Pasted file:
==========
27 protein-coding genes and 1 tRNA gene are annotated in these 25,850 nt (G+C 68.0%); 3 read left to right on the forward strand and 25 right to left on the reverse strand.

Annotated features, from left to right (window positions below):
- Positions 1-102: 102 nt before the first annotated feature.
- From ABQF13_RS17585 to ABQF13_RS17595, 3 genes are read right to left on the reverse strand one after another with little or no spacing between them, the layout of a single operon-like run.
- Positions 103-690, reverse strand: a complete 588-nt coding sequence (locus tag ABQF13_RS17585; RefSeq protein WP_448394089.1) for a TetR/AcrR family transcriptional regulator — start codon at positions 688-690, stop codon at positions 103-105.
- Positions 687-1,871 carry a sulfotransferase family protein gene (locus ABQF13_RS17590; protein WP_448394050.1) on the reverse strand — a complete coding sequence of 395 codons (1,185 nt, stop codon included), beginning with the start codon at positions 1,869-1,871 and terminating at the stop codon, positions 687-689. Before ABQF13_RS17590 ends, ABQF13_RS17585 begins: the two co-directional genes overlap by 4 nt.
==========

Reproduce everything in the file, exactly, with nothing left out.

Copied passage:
27 protein-coding genes and 1 tRNA gene are annotated in these 25,850 nt (G+C 68.0%); 3 read left to right on the forward strand and 25 right to left on the reverse strand.

Annotated features, from left to right (window positions below):
- Positions 1-102: 102 nt before the first annotated feature.
- From ABQF13_RS17585 to ABQF13_RS17595, 3 genes are read right to left on the reverse strand one after another with little or no spacing between them, the layout of a single operon-like run.
- Positions 103-690, reverse strand: a complete 588-nt coding sequence (locus tag ABQF13_RS17585; RefSeq protein WP_448394089.1) for a TetR/AcrR family transcriptional regulator — start codon at positions 688-690, stop codon at positions 103-105.
- Positions 687-1,871 carry a sulfotransferase family protein gene (locus ABQF13_RS17590; protein WP_448394050.1) on the reverse strand — a complete coding sequence of 395 codons (1,185 nt, stop codon included), beginning with the start codon at positions 1,869-1,871 and terminating at the stop codon, positions 687-689. Before ABQF13_RS17590 ends, ABQF13_RS17585 begins: the two co-directional genes overlap by 4 nt.